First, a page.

Research has also revealed that three years after Abel’s death, Amalie is revealed living in Hawke Street South Melbourne. She was also found residing in Hall Street in Moonee Ponds.
From The Argus Tuesday 27 1909, Amalie Menz, of Hall-street, Moonee Ponds, widow. Causes of insolvency–Pressure of creditors, illness, failure of a tenant to pay rent due, and loss incurred through fire. Liabilities. £251/14/1; assets, £5358/; surplus, £283/13/11. Mr. L. A. Cleve-land, assignee. A considerable amount of money.
The next we hear of Amelia is when the records of The Master in Lunacy reveal an ‘Emily Manse’ was admitted to Kew Asylum on September 12, 1911. These records are later amended to read Amalie Menz. She had been sent to Kew on the recommendations of Doctors Herbert Wollard and D M Embleton of the Melbourne Hospital and her admittance was requested by J M McFayden nurse at the Melbourne hospital.
Admitting records state that the patient was suffering from voices in the head and was of sober habits and unaffected by alcoholism,
She was according to the documents 4’111/2 inches (149cms) tall and weighed 8 stone 4 lb (52 kilos). The records are quite detailed and add she had a scar on her right leg and that the terminal and middle joints of her left index finger were missing. She also had bad scarring on her right thumb and scars on her right index finger. The admission notes also record that on admission she was dirty, neglected and verminous, (the scars and loss of joints were not uncommon amongst seamstresses and milliners).
The admission notes also detail that ‘she has been eccentric for years and that she is suffering from delusions as well as voices in the head. She appeared to be in possession of £7,000:00 which the nurses were trying to take away from her and that they were trying to poison her.’ She was aged 45 at this time. There is no record of any person visiting her at Kew Asylum and on May 28th 1912, there is a note on file that any mail Amalie may try to send to Mrs Franks (her sister, the name has been anglicised) or Mrs Jensen (her other sister) were not to be sent on but to be destroyed.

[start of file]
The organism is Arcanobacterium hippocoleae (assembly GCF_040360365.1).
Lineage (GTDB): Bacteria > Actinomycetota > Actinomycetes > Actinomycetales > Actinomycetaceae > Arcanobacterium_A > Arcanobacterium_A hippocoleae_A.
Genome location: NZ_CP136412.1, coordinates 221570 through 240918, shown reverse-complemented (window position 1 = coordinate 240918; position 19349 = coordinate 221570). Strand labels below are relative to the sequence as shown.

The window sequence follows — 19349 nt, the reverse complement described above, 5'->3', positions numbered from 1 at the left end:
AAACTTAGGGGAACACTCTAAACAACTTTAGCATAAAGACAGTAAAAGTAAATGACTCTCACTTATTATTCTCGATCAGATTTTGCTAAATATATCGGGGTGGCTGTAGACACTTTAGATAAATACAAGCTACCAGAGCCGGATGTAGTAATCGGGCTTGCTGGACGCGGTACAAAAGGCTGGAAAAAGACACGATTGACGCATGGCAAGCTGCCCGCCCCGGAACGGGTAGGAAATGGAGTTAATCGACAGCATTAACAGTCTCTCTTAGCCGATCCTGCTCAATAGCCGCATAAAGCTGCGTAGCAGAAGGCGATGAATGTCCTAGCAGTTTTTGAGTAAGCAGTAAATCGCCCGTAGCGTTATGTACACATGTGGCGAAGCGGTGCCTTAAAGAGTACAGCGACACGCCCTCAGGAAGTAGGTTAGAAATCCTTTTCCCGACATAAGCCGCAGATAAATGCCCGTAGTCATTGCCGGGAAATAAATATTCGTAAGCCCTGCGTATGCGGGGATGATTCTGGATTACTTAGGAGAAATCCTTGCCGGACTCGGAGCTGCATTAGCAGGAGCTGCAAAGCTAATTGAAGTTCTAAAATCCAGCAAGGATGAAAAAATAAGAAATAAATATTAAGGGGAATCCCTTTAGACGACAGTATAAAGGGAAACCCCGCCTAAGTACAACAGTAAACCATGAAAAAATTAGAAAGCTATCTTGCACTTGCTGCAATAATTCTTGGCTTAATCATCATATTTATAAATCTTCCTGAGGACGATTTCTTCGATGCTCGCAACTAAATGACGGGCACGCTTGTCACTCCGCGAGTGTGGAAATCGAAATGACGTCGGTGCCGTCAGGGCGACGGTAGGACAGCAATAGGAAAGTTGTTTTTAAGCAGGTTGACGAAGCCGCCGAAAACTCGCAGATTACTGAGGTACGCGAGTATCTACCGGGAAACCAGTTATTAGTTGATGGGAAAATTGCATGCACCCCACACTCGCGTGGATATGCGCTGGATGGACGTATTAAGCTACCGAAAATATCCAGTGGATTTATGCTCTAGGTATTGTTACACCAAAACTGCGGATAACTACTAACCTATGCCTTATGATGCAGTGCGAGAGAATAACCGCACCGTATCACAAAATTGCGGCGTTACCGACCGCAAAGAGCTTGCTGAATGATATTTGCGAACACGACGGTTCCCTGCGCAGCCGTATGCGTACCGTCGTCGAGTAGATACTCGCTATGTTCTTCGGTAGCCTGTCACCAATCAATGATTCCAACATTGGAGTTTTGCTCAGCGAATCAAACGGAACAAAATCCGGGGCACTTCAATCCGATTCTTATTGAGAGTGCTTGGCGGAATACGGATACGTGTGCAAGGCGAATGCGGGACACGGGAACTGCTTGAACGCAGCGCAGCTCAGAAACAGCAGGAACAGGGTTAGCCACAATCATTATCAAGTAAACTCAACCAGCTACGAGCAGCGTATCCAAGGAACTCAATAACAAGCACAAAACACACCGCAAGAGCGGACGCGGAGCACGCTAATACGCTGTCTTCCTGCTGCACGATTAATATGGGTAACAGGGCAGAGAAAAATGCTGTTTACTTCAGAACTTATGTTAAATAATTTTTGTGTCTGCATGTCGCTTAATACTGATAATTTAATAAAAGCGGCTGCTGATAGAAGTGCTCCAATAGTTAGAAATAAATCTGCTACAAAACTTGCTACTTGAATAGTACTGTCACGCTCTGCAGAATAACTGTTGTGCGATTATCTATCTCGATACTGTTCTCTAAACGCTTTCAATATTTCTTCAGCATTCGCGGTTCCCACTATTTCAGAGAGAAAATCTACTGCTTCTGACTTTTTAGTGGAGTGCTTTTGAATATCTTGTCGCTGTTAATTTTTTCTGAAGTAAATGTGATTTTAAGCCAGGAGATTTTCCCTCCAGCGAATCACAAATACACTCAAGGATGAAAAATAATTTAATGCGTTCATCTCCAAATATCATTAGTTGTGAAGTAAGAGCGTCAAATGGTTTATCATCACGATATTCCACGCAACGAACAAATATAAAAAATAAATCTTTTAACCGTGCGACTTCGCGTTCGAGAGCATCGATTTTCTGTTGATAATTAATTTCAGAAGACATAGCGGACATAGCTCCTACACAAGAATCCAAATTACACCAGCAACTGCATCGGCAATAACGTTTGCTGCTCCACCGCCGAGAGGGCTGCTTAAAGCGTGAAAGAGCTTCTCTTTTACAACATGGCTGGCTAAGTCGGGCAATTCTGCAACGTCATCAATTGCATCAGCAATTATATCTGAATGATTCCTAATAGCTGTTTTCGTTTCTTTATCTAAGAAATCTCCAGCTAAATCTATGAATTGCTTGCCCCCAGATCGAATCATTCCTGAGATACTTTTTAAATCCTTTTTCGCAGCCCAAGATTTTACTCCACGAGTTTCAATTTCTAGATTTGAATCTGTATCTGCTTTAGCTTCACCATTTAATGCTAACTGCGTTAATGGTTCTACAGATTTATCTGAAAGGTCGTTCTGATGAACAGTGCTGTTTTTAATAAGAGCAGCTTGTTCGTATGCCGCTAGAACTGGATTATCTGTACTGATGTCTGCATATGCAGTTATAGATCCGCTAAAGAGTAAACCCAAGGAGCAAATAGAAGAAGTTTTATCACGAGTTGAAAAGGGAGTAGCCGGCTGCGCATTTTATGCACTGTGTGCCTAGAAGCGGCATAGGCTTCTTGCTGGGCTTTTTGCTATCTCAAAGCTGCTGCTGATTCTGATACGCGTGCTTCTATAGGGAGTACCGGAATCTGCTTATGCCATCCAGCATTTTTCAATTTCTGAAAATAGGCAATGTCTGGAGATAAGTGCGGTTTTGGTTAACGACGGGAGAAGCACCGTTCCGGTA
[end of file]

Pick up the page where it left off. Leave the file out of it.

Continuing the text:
Amalie’s incarceration in Kew ended in 1913 when she was transferred to Beechworth. During her two years at Kew, there were only 12 entries in the ward book and some of these are as little as five words.
One month after her admittance to Kew, October 1911, Abel’s elder sons moved to have both executors removed from authority and to be granted executors of their father’s estate. Twelve months following this submission, October 1912, The Honourable Mr Justice Hood ordered this be done. However despite a notice being served on the Master in Lunacy, Amalie was not represented at this hearing and neither were her children who had been placed in care. Nor was any document lodged giving notice of her mental capacity. The Honourable Mr Justice Hood then reversed his decision and ordered that the wishes of the deceased be upheld and the management of the trust was given into the hands of the Public Trustees; with the final distribution to be withheld until after Amelie’s death. No mention is made of the children of the marriage.